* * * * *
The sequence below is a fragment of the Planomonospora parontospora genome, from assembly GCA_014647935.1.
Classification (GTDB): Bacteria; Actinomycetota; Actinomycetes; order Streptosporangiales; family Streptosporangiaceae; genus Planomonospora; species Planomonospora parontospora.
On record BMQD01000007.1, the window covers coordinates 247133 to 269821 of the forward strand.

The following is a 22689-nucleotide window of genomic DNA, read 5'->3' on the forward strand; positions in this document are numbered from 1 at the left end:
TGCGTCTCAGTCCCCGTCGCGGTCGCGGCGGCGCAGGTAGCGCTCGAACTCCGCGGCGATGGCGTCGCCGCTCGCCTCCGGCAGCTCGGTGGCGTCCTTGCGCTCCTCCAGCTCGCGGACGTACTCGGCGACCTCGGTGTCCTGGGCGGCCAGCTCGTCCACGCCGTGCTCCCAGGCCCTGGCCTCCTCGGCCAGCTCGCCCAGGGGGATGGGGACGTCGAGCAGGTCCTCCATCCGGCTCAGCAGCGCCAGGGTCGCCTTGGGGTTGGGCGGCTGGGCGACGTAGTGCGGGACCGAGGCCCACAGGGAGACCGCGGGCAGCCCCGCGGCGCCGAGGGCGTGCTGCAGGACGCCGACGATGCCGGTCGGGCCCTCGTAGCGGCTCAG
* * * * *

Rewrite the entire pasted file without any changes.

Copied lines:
The sequence below is a fragment of the Planomonospora parontospora genome, from assembly GCA_014647935.1.
Classification (GTDB): Bacteria; Actinomycetota; Actinomycetes; order Streptosporangiales; family Streptosporangiaceae; genus Planomonospora; species Planomonospora parontospora.
On record BMQD01000007.1, the window covers coordinates 247133 to 269821 of the forward strand.

The following is a 22689-nucleotide window of genomic DNA, read 5'->3' on the forward strand; positions in this document are numbered from 1 at the left end:
TGCGTCTCAGTCCCCGTCGCGGTCGCGGCGGCGCAGGTAGCGCTCGAACTCCGCGGCGATGGCGTCGCCGCTCGCCTCCGGCAGCTCGGTGGCGTCCTTGCGCTCCTCCAGCTCGCGGACGTACTCGGCGACCTCGGTGTCCTGGGCGGCCAGCTCGTCCACGCCGTGCTCCCAGGCCCTGGCCTCCTCGGCCAGCTCGCCCAGGGGGATGGGGACGTCGAGCAGGTCCTCCATCCGGCTCAGCAGCGCCAGGGTCGCCTTGGGGTTGGGCGGCTGGGCGACGTAGTGCGGGACCGAGGCCCACAGGGAGACCGCGGGCAGCCCCGCGGCGCCGAGGGCGTGCTGCAGGACGCCGACGATGCCGGTCGGGCCCTCGTAGCGGCTCAG